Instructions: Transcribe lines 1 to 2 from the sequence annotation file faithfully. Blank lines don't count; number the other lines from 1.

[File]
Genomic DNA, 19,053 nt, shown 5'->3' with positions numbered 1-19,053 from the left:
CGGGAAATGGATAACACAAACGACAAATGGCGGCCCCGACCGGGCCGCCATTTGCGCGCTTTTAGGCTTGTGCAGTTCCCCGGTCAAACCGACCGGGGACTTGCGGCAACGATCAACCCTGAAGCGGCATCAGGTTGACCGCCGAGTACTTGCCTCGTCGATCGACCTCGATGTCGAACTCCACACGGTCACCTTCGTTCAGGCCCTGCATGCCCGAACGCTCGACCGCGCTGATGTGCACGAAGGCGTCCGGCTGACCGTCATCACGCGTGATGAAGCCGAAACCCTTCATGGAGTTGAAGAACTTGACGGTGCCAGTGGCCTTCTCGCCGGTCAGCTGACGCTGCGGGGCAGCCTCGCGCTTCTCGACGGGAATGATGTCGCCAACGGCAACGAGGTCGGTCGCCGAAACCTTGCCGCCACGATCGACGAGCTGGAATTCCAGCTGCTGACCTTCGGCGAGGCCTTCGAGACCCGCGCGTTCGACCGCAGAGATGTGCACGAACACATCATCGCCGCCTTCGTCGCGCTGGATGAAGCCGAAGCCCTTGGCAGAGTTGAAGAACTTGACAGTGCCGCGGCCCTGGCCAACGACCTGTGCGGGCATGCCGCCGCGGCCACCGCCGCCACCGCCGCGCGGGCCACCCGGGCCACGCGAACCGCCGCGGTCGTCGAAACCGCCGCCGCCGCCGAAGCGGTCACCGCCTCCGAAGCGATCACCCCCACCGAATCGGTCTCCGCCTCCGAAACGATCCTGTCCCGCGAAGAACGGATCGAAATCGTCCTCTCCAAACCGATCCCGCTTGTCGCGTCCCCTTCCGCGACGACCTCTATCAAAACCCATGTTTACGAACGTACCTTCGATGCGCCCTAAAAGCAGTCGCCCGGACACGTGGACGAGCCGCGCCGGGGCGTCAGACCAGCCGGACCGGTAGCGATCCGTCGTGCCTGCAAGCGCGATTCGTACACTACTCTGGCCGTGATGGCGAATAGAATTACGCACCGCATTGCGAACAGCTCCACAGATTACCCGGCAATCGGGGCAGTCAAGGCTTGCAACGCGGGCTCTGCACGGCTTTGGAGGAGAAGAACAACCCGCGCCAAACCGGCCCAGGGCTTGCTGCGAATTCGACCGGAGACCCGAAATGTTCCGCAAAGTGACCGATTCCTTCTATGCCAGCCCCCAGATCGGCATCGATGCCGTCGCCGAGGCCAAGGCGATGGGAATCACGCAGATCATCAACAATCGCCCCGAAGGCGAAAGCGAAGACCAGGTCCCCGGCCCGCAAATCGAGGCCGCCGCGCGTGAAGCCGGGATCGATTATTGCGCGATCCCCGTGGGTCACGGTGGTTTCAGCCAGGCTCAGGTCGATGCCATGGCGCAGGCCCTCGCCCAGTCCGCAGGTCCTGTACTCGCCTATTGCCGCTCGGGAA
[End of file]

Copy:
Genomic DNA, 19,053 nt, shown 5'->3' with positions numbered 1-19,053 from the left:
CGGGAAATGGATAACACAAACGACAAATGGCGGCCCCGACCGGGCCGCCATTTGCGCGCTTTTAGGCTTGTGCAGTTCCCCGGTCAAACCGACCGGGGACTTGCGGCAACGATCAACCCTGAAGCGGCATCAGGTTGACCGCCGAGTACTTGCCTCGTCGATCGACCTCGATGTCGAACTCCACACGGTCACCTTCGTTCAGGCCCTGCATGCCCGAACGCTCGACCGCGCTGATGTGCACGAAGGCGTCCGGCTGACCGTCATCACGCGTGATGAAGCCGAAACCCTTCATGGAGTTGAAGAACTTGACGGTGCCAGTGGCCTTCTCGCCGGTCAGCTGACGCTGCGGGGCAGCCTCGCGCTTCTCGACGGGAATGATGTCGCCAACGGCAACGAGGTCGGTCGCCGAAACCTTGCCGCCACGATCGACGAGCTGGAATTCCAGCTGCTGACCTTCGGCGAGGCCTTCGAGACCCGCGCGTTCGACCGCAGAGATGTGCACGAACACATCATCGCCGCCTTCGTCGCGCTGGATGAAGCCGAAGCCCTTGGCAGAGTTGAAGAACTTGACAGTGCCGCGGCCCTGGCCAACGACCTGTGCGGGCATGCCGCCGCGGCCACCGCCGCCACCGCCGCGCGGGCCACCCGGGCCACGCGAACCGCCGCGGTCGTCGAAACCGCCGCCGCCGCCGAAGCGGTCACCGCCTCCGAAGCGATCACCCCCACCGAATCGGTCTCCGCCTCCGAAACGATCCTGTCCCGCGAAGAACGGATCGAAATCGTCCTCTCCAAACCGATCCCGCTTGTCGCGTCCCCTTCCGCGACGACCTCTATCAAAACCCATGTTTACGAACGTACCTTCGATGCGCCCTAAAAGCAGTCGCCCGGACACGTGGACGAGCCGCGCCGGGGCGTCAGACCAGCCGGACCGGTAGCGATCCGTCGTGCCTGCAAGCGCGATTCGTACACTACTCTGGCCGTGATGGCGAATAGAATTACGCACCGCATTGCGAACAGCTCCACAGATTACCCGGCAATCGGGGCAGTCAAGGCTTGCAACGCGGGCTCTGCACGGCTTTGGAGGAGAAGAACAACCCGCGCCAAACCGGCCCAGGGCTTGCTGCGAATTCGACCGGAGACCCGAAATGTTCCGCAAAGTGACCGATTCCTTCTATGCCAGCCCCCAGATCGGCATCGATGCCGTCGCCGAGGCCAAGGCGATGGGAATCACGCAGATCATCAACAATCGCCCCGAAGGCGAAAGCGAAGACCAGGTCCCCGGCCCGCAAATCGAGGCCGCCGCGCGTGAAGCCGGGATCGATTATTGCGCGATCCCCGTGGGTCACGGTGGTTTCAGCCAGGCTCAGGTCGATGCCATGGCGCAGGCCCTCGCCCAGTCCGCAGGTCCTGTACTCGCCTATTGCCGCTCGGGAA